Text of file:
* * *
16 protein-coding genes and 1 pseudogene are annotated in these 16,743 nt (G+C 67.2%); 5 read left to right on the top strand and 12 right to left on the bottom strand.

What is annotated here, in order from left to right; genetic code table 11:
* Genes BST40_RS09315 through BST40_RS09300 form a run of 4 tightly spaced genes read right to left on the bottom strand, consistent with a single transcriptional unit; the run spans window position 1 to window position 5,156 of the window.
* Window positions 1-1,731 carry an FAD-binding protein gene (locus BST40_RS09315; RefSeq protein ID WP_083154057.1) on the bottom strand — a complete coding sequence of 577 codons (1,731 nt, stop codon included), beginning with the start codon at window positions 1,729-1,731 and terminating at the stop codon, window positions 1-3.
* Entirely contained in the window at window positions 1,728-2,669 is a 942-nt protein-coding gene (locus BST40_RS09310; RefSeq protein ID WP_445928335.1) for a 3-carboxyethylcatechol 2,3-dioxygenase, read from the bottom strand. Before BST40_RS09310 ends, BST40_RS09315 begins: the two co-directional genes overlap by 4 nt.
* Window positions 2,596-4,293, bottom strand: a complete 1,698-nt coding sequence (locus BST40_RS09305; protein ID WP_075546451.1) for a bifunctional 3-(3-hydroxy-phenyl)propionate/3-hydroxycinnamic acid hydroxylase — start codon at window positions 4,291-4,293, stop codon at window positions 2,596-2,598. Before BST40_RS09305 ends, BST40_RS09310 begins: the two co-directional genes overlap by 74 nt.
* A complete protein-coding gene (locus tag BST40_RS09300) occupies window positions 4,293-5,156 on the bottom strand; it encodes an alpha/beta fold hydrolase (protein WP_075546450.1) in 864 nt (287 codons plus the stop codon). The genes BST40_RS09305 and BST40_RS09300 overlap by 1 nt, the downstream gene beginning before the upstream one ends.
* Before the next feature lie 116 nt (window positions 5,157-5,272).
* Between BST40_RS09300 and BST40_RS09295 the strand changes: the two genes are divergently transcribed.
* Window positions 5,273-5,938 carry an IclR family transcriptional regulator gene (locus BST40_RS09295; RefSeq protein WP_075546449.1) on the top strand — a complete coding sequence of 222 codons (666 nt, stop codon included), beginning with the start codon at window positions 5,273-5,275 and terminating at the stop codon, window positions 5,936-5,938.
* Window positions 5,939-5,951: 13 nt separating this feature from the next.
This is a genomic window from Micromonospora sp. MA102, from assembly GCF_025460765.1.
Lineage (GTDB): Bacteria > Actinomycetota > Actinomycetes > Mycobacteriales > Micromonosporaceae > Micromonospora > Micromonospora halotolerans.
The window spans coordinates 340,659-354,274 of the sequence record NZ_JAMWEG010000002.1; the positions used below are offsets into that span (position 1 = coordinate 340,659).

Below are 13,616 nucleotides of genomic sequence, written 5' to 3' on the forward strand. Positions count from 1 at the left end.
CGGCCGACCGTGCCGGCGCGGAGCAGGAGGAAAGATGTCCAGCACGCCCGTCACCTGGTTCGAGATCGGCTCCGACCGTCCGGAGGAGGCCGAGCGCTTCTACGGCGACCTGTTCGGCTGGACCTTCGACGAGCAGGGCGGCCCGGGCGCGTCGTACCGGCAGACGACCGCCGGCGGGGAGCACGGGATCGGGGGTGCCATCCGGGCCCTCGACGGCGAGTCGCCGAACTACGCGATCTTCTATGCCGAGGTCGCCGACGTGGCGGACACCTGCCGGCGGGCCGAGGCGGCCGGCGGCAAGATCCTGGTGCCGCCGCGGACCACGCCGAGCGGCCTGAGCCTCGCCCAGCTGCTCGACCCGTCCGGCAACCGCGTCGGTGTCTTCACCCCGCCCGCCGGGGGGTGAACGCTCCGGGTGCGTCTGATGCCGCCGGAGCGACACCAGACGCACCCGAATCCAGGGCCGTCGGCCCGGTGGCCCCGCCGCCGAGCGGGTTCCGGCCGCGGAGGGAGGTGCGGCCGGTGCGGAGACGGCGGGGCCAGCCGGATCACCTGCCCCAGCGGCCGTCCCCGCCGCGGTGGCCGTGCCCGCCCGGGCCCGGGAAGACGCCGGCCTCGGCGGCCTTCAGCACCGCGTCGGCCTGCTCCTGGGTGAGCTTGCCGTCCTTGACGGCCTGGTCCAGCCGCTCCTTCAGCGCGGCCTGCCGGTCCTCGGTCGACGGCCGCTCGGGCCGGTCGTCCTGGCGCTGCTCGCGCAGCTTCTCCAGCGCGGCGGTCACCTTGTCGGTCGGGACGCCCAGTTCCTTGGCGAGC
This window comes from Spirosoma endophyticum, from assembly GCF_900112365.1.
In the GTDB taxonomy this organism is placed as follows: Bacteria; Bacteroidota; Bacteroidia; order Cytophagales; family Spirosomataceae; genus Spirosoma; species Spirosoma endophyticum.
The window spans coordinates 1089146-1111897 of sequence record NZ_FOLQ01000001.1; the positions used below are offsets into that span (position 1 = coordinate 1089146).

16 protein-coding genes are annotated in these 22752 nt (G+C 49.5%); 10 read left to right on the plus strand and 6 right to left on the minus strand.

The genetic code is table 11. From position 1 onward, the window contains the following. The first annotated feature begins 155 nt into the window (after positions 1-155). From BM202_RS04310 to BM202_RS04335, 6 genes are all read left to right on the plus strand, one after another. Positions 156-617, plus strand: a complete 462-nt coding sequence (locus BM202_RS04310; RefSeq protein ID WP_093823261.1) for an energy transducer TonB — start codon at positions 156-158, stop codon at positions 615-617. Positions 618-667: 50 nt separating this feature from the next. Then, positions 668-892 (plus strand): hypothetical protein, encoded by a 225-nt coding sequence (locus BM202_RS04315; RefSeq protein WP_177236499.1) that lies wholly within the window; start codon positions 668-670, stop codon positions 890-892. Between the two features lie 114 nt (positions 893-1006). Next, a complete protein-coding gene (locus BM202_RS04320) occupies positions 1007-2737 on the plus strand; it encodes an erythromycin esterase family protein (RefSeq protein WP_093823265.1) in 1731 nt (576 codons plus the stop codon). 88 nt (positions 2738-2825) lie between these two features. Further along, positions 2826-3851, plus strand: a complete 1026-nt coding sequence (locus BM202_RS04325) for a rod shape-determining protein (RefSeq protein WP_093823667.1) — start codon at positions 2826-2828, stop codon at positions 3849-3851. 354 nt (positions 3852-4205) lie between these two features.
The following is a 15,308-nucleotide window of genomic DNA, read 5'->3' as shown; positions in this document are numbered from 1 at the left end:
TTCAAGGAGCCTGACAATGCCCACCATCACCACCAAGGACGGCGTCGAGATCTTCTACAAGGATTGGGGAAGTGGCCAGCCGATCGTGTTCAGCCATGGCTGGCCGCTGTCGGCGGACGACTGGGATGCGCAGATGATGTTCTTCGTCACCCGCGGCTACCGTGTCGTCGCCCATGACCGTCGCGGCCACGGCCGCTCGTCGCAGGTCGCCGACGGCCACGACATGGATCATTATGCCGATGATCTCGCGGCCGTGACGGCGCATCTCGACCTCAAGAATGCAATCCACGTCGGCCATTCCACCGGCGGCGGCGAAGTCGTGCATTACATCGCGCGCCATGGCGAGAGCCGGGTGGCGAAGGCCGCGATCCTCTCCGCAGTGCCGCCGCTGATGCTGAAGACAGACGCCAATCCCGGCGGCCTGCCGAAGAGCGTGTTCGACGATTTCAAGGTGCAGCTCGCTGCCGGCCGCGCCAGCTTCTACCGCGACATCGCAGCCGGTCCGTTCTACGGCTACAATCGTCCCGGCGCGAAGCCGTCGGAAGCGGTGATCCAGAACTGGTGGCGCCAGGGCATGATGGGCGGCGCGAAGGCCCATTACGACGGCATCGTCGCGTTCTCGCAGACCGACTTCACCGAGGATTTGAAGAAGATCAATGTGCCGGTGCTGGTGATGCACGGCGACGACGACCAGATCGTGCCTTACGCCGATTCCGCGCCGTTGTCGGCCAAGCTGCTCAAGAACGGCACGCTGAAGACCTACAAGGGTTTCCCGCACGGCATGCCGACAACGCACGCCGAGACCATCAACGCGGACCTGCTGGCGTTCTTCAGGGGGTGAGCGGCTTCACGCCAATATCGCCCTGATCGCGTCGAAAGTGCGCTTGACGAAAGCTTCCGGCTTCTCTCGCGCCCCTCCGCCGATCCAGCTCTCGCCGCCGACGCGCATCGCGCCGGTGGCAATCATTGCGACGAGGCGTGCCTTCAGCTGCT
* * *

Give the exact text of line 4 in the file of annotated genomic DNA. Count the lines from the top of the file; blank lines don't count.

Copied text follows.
* Window positions 1-1,731 carry an FAD-binding protein gene (locus BST40_RS09315; RefSeq protein ID WP_083154057.1) on the bottom strand — a complete coding sequence of 577 codons (1,731 nt, stop codon included), beginning with the start codon at window positions 1,729-1,731 and terminating at the stop codon, window positions 1-3.